"Heart" has physical basis
New Discovery Made in Top Racers
sled dog driver quickly learns about the term "heart" as it applies to his or
her dogs and their individual performance. Some dogs clearly demonstrate that they have
something "extra" that allows them to excel on the race trail. When other dogs
are flagging, tired and ready to slow down, dogs with "heart" are enduring, able
to keep pushing the team onward. They demonstrate this spirit in vivid ways, and often
become known as the sparkplug of the team. Some racers equate "heart with
courage or guts.
Most mushers attribute this quality to a general
combination of good physiological traits -- or simply to a dogs personality --
without thinking much more about it. Few if any mushers consider it a trait they could
breed for in any specific or concrete way. Or measure.
Remarkably, however, the concept
of "heart" has now been linked in top race horses to the exact physical organ
from which the term is derived.
Remarkably, however, the concept of
"heart" has now been linked in top race horses to the exact physical organ from
which the term is derived. An article in the April 25, 1997 issue of Newsday
describes a new book, The X Factor, which explores a critical link between genetics
The research reported in the book was launched after
the discovery that "Secretariat, the standard by which all thoroughbred performance
has been measured since 1973, carried a heart estimated during autopsy to weigh 22 pounds
- by far the largest blood-pumping, oxygen-distributing organ ever seen in a horse,"
the Newsday article explains.
In contrast to Secretariats 22-pound heart,
the average weight of a thoroughbred's heart is 8.5 pounds. Many now believe that the
ability of this legendary horse to run farther and faster than any who had come before --
and to win the 1973 Belmont Stakes with a record-shattering 31-length victory -- was based
in large part on carrying a heart about 250 percent larger than normal size.
The book is based on a two-year study done by a team
of researchers. The members include equine cardiologist Frederick Fregin, director of the
Marion duPont Scott Equine Medical Center in Leesburg, Va.; University of Kentucky
geneticists Gus Cothran and Kathryn Graves, UK pathologist Thomas Swerczek and writer
According to these researchers, other racing
champions identified to have carried large hearts include Man o' War, Count Fleet,
Citation, Seattle Slew, Affirmed, Mill Reef, Nijinsky II, Northern Dancer, Native Dancer,
Kelso, John Henry, Spectacular Bid, Alysheba, Easy Goer, A.P. Indy, Forty Ninerm and
Cigar. A remarkable list indeed.
...differences in heart size may
occur in sled dogs as well, similarly affecting racing performance.
Some call this work "one of the most important
research projects ever undertaken in the area of equine genetics and racing
performance," according to Newsday. We suggest that differences in heart size
may occur in sled dogs as well, similarly affecting racing performance.
Why Big Hearts Matter
A large heart offers an obvious advantage: it sends more blood and
thus more oxygen to the muscles, giving the animal greater endurance and more capacity for
exercise. Bigger hearts make better athletes, the study reveals.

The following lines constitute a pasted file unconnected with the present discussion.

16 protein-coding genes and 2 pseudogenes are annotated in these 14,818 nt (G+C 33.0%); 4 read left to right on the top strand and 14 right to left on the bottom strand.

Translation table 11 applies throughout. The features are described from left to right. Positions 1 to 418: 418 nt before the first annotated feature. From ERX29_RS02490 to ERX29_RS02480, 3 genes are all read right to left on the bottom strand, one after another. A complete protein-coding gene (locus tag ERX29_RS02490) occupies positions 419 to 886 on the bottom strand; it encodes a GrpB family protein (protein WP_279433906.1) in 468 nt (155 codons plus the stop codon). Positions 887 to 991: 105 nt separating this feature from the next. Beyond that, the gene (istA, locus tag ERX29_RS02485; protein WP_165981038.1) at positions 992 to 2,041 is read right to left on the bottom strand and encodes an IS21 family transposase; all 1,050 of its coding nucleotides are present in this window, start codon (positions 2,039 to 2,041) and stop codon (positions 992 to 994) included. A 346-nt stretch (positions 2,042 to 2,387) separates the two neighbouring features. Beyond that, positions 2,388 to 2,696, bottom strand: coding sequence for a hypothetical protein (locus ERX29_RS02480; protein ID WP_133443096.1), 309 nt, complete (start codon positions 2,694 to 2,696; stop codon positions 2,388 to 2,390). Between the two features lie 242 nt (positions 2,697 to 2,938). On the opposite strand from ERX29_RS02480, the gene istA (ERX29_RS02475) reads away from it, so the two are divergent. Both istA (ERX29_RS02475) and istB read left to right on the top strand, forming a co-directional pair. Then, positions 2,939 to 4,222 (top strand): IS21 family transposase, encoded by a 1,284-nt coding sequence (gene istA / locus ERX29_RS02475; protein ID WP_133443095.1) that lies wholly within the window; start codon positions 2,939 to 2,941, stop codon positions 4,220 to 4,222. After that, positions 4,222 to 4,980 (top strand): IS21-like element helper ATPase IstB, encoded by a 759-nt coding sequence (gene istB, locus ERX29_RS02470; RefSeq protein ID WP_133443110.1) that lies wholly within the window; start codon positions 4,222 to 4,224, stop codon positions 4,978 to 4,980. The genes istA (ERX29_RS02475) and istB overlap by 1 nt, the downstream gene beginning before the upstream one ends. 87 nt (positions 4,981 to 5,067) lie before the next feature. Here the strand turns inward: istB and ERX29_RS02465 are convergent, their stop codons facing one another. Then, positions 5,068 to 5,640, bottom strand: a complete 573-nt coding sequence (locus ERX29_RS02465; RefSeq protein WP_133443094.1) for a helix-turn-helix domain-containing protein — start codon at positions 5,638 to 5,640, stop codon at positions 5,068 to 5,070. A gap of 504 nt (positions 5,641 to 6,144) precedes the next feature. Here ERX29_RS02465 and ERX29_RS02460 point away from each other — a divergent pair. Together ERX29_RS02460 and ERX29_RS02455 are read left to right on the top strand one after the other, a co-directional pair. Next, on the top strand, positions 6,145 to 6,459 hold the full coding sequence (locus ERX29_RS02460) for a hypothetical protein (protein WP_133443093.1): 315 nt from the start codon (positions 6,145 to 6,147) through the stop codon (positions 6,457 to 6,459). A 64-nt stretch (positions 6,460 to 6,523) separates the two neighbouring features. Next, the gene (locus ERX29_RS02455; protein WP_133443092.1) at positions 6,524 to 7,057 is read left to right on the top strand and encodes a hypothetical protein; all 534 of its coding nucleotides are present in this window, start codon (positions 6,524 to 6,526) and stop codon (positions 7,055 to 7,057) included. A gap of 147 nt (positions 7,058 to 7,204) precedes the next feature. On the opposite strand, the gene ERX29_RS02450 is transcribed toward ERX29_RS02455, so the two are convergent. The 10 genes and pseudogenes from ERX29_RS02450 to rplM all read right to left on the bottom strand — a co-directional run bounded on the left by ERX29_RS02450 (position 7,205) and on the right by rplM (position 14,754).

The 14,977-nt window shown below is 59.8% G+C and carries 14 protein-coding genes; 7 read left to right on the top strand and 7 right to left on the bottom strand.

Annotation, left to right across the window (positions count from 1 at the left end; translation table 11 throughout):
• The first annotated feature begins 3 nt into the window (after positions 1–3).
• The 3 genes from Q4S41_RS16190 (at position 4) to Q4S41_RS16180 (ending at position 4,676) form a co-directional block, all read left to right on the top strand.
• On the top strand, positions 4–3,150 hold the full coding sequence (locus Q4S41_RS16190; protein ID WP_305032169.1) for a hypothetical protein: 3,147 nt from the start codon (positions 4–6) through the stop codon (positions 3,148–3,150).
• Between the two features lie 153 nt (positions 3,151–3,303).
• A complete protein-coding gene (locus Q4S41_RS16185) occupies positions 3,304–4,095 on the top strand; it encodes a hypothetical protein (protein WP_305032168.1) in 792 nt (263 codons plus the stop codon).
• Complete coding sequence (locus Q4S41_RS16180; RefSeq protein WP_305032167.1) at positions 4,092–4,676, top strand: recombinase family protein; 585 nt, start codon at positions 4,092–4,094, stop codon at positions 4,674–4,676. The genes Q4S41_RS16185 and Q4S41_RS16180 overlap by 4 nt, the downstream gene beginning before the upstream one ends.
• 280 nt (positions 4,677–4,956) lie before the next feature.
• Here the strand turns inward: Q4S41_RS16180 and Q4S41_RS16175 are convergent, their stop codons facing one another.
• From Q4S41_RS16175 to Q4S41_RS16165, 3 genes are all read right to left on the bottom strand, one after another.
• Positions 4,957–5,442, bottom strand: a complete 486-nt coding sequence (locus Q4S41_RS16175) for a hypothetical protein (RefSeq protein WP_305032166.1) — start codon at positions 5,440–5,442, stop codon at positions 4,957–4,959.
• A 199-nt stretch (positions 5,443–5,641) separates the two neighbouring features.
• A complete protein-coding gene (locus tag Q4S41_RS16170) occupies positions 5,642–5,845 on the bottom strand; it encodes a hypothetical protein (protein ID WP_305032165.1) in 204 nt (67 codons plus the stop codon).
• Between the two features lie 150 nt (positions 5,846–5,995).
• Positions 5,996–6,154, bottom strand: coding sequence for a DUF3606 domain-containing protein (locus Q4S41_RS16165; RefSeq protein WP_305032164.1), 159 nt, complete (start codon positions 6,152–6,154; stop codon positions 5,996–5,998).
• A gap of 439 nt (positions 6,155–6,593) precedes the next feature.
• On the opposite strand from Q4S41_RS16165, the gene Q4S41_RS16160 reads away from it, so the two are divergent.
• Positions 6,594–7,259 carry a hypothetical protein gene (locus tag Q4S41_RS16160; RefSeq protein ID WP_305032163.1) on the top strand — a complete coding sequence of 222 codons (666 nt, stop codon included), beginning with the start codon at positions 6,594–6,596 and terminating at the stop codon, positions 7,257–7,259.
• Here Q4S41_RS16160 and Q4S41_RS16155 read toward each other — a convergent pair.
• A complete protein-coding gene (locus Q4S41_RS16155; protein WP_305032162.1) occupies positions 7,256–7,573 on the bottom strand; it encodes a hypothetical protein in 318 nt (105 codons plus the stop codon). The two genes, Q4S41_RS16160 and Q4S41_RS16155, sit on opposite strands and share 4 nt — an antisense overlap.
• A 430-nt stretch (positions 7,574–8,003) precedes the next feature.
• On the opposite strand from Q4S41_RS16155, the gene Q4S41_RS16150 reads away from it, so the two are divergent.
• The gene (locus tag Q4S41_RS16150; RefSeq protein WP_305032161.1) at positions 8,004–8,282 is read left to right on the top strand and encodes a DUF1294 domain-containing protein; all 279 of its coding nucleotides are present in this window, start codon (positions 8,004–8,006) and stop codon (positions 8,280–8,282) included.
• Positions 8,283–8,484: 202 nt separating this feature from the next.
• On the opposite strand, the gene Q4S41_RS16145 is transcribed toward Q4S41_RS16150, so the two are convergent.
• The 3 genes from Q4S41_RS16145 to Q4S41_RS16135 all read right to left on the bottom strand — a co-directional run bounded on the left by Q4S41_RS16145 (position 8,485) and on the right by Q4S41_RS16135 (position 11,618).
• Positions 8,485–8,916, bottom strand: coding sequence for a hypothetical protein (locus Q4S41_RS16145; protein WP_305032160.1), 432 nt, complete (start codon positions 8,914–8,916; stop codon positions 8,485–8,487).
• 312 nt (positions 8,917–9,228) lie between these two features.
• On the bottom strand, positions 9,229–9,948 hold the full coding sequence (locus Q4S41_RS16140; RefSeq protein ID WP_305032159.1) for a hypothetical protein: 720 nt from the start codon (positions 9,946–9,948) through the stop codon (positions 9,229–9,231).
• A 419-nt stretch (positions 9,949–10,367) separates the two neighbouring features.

While the study points out that some great horse
racing champions have had normal-sized hearts, the great majority have carried large
hearts. The study's important contribution to racing and breeding is showing which
stallion lines carry the large-heart gene and how it transmitted from one generation to
Tracing the Big Heart Gene
What exactly did the research find that would allow
it to be applied to breeding? According to The X Factor, not only is the
relationship between inherited heart size and racing performance demonstrated, it is
possible to trace the sire lines that have carried the large-heart gene from generation to
generation through the broodmares in the family. Again note, it appears the genes for
large heart pass on the maternal side of bloodlines in thoroughbred race horses.
Stated another way, the research found that certain
sire lines that trace to common genetic beginnings carry on the large-heart gene through
broodmares. This discovery "leaves the distinct impression that the maternal lineage
may be more important than the paternal side of a pedigree," the Newsday article
In summary, using historical knowledge of great
horses and new data collected from present champions, the researchers applied the
principals of modern genetics to demonstrate that large hearts are "predictably
inheritable" and identified which race horse families carry the large-heart gene.
Putting the Research Results to Work
Horse experts evaluating the ideas presented in The X Factor
suggest the findings will have an impact on selection of studs and mares for mating, and
also change the way yearlings and 2-year-olds are evaluated. "After correctness of
conformation, heart size may become the second-most-important ingredient considered by
those preparing to spend serious money on untested horses," the Newsday article
A big heart "will not make legs more sound nor
the stride more efficient. It does not carry courage, will or the determination common to
all great horses. It will simply provide a larger supply of blood and oxygen to the
muscles," the Newsday article asserts. Nonetheless, this trait is found in the
majority of modern champions and might well be shown to be true of all successful horses
at various levels of racing.
One immediate application may be the method outlined in the book for
determining a "heart score," a figure that may one day be included in sales
catalogs and performance charts for race horses. How interesting if this same trait could
be conclusively shown for racing Siberians, a concrete measure to breed for!
-- Barbara Petura, Editor,
at Racing Siberian Husky Online
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